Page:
Contrary to popular belief, it’s usually perfectly legal to compensate nonprofit board members — and sometimes it might even be necessary. But is it right for your organization?
Pros and cons
Board member compensation comes with several pros and cons your nonprofit should consider. Different organizations might assign different weight to each of the factors.
For example, some might find it worthwhile to offer board compensation to attract prominent individuals or those bringing highly specialized expertise. Compensation also could provide a valuable edge when courting potential board members who would receive generous compensation from for-profit organizations for serving on their boards. Compensation could be in order, as well, if your board members are expected to invest significant time and effort, or if your nonprofit has a business model that competes with for-profit organizations, such as a nonprofit hospital.
In addition, providing compensation can create an obligation to perform on the board member’s part and promote professionalism. It may incentivize meeting attendance and accountability. Moreover, paying board members can help achieve greater diversity on your board; compensation might make it easier for individuals from different cultures, classes and ages to participate.
Board compensation also comes with several drawbacks. In general, it can look bad. Donors expect their funds to go to program services, and board compensation represents resources diverted from the organization’s mission. Further, there are legal and IRS implications. In some states volunteer board members are protected from legal liability, while compensated members may not be.
If you decide to compensate board members, do it correctly. First and foremost, the compensation arrangements must comply with the Internal Revenue Code’s private inurement and excess benefit regulations, as well as the IRS rules about “reasonable compensation.” Failure to do so can result in steep excise taxes, penalties and even the loss of your tax-exempt status.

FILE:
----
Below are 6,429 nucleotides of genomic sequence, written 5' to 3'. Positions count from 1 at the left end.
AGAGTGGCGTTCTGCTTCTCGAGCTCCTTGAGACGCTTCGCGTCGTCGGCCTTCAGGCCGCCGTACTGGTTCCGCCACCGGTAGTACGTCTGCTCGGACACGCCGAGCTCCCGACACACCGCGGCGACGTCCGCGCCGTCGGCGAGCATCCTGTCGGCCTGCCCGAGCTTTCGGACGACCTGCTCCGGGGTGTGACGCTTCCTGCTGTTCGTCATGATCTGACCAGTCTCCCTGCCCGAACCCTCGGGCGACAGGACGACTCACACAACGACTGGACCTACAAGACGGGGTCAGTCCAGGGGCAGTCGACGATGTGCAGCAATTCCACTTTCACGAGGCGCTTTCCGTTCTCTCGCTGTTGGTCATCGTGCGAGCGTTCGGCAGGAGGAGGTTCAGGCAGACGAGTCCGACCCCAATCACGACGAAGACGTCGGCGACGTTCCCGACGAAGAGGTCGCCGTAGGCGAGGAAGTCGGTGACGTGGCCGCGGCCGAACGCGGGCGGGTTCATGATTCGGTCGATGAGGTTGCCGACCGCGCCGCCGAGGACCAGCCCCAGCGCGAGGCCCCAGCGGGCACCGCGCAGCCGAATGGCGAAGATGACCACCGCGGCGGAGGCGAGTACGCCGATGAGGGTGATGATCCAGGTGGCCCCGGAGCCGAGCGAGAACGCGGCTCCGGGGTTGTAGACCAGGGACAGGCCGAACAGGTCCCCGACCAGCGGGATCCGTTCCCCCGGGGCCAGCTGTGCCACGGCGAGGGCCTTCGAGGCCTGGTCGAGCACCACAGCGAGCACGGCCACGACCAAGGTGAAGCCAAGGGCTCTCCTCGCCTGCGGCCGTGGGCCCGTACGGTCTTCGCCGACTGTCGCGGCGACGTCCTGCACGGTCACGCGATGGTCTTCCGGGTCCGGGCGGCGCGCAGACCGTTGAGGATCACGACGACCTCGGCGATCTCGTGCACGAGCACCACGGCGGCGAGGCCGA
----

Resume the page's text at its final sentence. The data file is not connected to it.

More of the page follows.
Independence is indispensable when setting the amount of, or formula for, board compensation. It should be set by independent directors (who aren’t among those to be compensated), an independent governance or compensation committee or an independent consultant. The amount should be comparable to that paid by similar nonprofits, as determined by compensation surveys or other data. Whoever sets the amount should be guided by a formal compensation policy.
The policy should include clear objectives outlining how compensating board members pays off for the organization (for example, by allowing it to attract a member with financial expertise). It should specify which board members are eligible for compensation (the chair, the officers or all members) and how compensation is structured (for instance, flat fee or per-meeting fee). The policy also should address expectations for the board members in exchange for their compensation. Expectations can be described, for instance, in terms of number of meetings attended, hours worked or qualifications and experience.
Finally, document, document, document. You’ll want written evidence of a formal board vote approving the policy and the compensation amounts, related discussion and data relied on.
The bottom line
Ultimately, the decision whether to pay your board members will come down to your organization’s culture, member and donor expectations and similar factors. If you decide to move forward with it, though, discuss the matter with your attorney. Make sure that any applicable legal restrictions are taken into account.